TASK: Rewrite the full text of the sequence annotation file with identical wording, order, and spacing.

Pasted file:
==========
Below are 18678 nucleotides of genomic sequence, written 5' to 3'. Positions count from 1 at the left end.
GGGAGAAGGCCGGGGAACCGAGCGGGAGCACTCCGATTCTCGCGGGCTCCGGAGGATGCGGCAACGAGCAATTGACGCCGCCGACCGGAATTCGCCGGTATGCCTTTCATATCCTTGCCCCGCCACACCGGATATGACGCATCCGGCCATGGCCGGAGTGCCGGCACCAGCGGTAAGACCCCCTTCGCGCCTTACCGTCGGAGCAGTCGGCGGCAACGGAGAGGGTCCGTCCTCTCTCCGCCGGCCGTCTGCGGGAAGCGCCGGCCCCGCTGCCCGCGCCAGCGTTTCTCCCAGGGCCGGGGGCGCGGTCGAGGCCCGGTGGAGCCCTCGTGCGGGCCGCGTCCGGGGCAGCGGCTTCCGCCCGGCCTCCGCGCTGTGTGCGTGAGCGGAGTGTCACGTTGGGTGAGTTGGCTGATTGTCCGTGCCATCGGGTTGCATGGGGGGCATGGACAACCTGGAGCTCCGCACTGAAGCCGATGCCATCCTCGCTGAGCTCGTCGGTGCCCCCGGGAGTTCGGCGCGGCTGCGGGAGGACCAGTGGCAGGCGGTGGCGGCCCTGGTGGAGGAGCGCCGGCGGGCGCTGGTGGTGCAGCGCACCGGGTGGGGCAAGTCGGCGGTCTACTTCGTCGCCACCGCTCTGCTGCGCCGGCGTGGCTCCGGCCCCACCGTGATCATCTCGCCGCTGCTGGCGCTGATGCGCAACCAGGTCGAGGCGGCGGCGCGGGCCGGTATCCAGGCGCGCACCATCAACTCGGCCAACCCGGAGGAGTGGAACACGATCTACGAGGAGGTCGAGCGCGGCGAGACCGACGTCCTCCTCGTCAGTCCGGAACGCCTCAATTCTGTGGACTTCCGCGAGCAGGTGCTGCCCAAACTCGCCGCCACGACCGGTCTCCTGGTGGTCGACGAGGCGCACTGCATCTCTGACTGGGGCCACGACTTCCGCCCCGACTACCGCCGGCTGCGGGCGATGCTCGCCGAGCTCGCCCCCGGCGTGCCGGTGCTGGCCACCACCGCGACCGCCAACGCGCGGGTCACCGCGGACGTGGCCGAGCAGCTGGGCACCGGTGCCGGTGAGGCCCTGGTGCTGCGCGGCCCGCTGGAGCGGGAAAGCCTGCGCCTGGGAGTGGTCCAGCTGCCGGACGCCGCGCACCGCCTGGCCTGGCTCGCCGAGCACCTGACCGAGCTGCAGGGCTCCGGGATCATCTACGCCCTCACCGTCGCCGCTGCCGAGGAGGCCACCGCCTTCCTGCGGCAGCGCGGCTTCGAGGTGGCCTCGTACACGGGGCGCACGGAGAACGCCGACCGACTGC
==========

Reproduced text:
Below are 18678 nucleotides of genomic sequence, written 5' to 3'. Positions count from 1 at the left end.
GGGAGAAGGCCGGGGAACCGAGCGGGAGCACTCCGATTCTCGCGGGCTCCGGAGGATGCGGCAACGAGCAATTGACGCCGCCGACCGGAATTCGCCGGTATGCCTTTCATATCCTTGCCCCGCCACACCGGATATGACGCATCCGGCCATGGCCGGAGTGCCGGCACCAGCGGTAAGACCCCCTTCGCGCCTTACCGTCGGAGCAGTCGGCGGCAACGGAGAGGGTCCGTCCTCTCTCCGCCGGCCGTCTGCGGGAAGCGCCGGCCCCGCTGCCCGCGCCAGCGTTTCTCCCAGGGCCGGGGGCGCGGTCGAGGCCCGGTGGAGCCCTCGTGCGGGCCGCGTCCGGGGCAGCGGCTTCCGCCCGGCCTCCGCGCTGTGTGCGTGAGCGGAGTGTCACGTTGGGTGAGTTGGCTGATTGTCCGTGCCATCGGGTTGCATGGGGGGCATGGACAACCTGGAGCTCCGCACTGAAGCCGATGCCATCCTCGCTGAGCTCGTCGGTGCCCCCGGGAGTTCGGCGCGGCTGCGGGAGGACCAGTGGCAGGCGGTGGCGGCCCTGGTGGAGGAGCGCCGGCGGGCGCTGGTGGTGCAGCGCACCGGGTGGGGCAAGTCGGCGGTCTACTTCGTCGCCACCGCTCTGCTGCGCCGGCGTGGCTCCGGCCCCACCGTGATCATCTCGCCGCTGCTGGCGCTGATGCGCAACCAGGTCGAGGCGGCGGCGCGGGCCGGTATCCAGGCGCGCACCATCAACTCGGCCAACCCGGAGGAGTGGAACACGATCTACGAGGAGGTCGAGCGCGGCGAGACCGACGTCCTCCTCGTCAGTCCGGAACGCCTCAATTCTGTGGACTTCCGCGAGCAGGTGCTGCCCAAACTCGCCGCCACGACCGGTCTCCTGGTGGTCGACGAGGCGCACTGCATCTCTGACTGGGGCCACGACTTCCGCCCCGACTACCGCCGGCTGCGGGCGATGCTCGCCGAGCTCGCCCCCGGCGTGCCGGTGCTGGCCACCACCGCGACCGCCAACGCGCGGGTCACCGCGGACGTGGCCGAGCAGCTGGGCACCGGTGCCGGTGAGGCCCTGGTGCTGCGCGGCCCGCTGGAGCGGGAAAGCCTGCGCCTGGGAGTGGTCCAGCTGCCGGACGCCGCGCACCGCCTGGCCTGGCTCGCCGAGCACCTGACCGAGCTGCAGGGCTCCGGGATCATCTACGCCCTCACCGTCGCCGCTGCCGAGGAGGCCACCGCCTTCCTGCGGCAGCGCGGCTTCGAGGTGGCCTCGTACACGGGGCGCACGGAGAACGCCGACCGACTGC